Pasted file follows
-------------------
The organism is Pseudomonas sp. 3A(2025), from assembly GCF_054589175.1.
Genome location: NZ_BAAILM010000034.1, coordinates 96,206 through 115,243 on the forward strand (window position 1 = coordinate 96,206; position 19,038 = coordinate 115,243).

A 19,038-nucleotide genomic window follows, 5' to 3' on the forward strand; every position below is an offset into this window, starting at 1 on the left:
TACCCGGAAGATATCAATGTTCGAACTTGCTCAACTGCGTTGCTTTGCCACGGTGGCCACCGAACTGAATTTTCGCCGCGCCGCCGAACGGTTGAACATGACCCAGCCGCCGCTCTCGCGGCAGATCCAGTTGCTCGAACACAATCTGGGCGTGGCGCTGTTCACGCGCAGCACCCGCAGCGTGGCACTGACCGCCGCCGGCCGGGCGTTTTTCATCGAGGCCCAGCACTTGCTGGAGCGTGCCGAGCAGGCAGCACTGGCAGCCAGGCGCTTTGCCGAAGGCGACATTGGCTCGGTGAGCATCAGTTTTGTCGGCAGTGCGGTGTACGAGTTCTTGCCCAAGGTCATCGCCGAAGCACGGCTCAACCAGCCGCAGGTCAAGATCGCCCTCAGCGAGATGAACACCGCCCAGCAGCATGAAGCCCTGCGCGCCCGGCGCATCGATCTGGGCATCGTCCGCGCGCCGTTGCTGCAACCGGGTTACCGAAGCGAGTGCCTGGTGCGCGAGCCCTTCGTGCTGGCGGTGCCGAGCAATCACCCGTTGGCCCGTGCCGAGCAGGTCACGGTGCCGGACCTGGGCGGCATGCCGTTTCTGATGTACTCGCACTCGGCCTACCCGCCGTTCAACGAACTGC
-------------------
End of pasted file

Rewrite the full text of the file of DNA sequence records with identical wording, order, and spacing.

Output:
The organism is Pseudomonas sp. 3A(2025), from assembly GCF_054589175.1.
Genome location: NZ_BAAILM010000034.1, coordinates 96,206 through 115,243 on the forward strand (window position 1 = coordinate 96,206; position 19,038 = coordinate 115,243).

A 19,038-nucleotide genomic window follows, 5' to 3' on the forward strand; every position below is an offset into this window, starting at 1 on the left:
TACCCGGAAGATATCAATGTTCGAACTTGCTCAACTGCGTTGCTTTGCCACGGTGGCCACCGAACTGAATTTTCGCCGCGCCGCCGAACGGTTGAACATGACCCAGCCGCCGCTCTCGCGGCAGATCCAGTTGCTCGAACACAATCTGGGCGTGGCGCTGTTCACGCGCAGCACCCGCAGCGTGGCACTGACCGCCGCCGGCCGGGCGTTTTTCATCGAGGCCCAGCACTTGCTGGAGCGTGCCGAGCAGGCAGCACTGGCAGCCAGGCGCTTTGCCGAAGGCGACATTGGCTCGGTGAGCATCAGTTTTGTCGGCAGTGCGGTGTACGAGTTCTTGCCCAAGGTCATCGCCGAAGCACGGCTCAACCAGCCGCAGGTCAAGATCGCCCTCAGCGAGATGAACACCGCCCAGCAGCATGAAGCCCTGCGCGCCCGGCGCATCGATCTGGGCATCGTCCGCGCGCCGTTGCTGCAACCGGGTTACCGAAGCGAGTGCCTGGTGCGCGAGCCCTTCGTGCTGGCGGTGCCGAGCAATCACCCGTTGGCCCGTGCCGAGCAGGTCACGGTGCCGGACCTGGGCGGCATGCCGTTTCTGATGTACTCGCACTCGGCCTACCCGCCGTTCAACGAACTGC